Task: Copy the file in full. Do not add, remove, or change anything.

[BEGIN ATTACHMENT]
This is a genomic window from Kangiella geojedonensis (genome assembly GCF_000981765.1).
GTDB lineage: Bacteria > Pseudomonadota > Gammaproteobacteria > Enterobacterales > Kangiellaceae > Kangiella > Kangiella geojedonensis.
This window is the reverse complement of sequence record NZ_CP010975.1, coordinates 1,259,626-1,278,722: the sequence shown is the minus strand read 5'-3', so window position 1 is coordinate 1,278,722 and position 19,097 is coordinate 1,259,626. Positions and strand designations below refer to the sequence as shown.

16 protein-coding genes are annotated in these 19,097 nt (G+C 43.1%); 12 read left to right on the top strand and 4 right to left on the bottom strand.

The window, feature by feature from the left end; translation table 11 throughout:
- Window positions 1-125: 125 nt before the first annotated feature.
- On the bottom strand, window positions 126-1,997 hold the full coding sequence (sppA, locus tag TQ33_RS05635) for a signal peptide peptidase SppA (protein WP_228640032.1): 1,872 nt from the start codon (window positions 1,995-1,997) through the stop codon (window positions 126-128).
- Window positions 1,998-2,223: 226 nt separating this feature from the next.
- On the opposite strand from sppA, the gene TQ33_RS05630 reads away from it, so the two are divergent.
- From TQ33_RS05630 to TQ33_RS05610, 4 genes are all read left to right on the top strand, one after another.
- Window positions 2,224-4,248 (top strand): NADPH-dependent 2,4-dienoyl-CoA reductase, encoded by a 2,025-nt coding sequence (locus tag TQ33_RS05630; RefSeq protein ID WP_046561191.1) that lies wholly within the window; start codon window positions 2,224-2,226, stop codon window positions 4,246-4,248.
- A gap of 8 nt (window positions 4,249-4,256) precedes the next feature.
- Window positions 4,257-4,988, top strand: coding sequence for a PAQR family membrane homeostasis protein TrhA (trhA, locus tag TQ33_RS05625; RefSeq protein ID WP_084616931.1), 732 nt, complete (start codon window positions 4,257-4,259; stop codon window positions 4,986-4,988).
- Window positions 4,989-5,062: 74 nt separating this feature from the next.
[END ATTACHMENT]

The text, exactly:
This is a genomic window from Kangiella geojedonensis (genome assembly GCF_000981765.1).
GTDB lineage: Bacteria > Pseudomonadota > Gammaproteobacteria > Enterobacterales > Kangiellaceae > Kangiella > Kangiella geojedonensis.
This window is the reverse complement of sequence record NZ_CP010975.1, coordinates 1,259,626-1,278,722: the sequence shown is the minus strand read 5'-3', so window position 1 is coordinate 1,278,722 and position 19,097 is coordinate 1,259,626. Positions and strand designations below refer to the sequence as shown.

16 protein-coding genes are annotated in these 19,097 nt (G+C 43.1%); 12 read left to right on the top strand and 4 right to left on the bottom strand.

The window, feature by feature from the left end; translation table 11 throughout:
- Window positions 1-125: 125 nt before the first annotated feature.
- On the bottom strand, window positions 126-1,997 hold the full coding sequence (sppA, locus tag TQ33_RS05635) for a signal peptide peptidase SppA (protein WP_228640032.1): 1,872 nt from the start codon (window positions 1,995-1,997) through the stop codon (window positions 126-128).
- Window positions 1,998-2,223: 226 nt separating this feature from the next.
- On the opposite strand from sppA, the gene TQ33_RS05630 reads away from it, so the two are divergent.
- From TQ33_RS05630 to TQ33_RS05610, 4 genes are all read left to right on the top strand, one after another.
- Window positions 2,224-4,248 (top strand): NADPH-dependent 2,4-dienoyl-CoA reductase, encoded by a 2,025-nt coding sequence (locus tag TQ33_RS05630; RefSeq protein ID WP_046561191.1) that lies wholly within the window; start codon window positions 2,224-2,226, stop codon window positions 4,246-4,248.
- A gap of 8 nt (window positions 4,249-4,256) precedes the next feature.
- Window positions 4,257-4,988, top strand: coding sequence for a PAQR family membrane homeostasis protein TrhA (trhA, locus tag TQ33_RS05625; RefSeq protein ID WP_084616931.1), 732 nt, complete (start codon window positions 4,257-4,259; stop codon window positions 4,986-4,988).
- Window positions 4,989-5,062: 74 nt separating this feature from the next.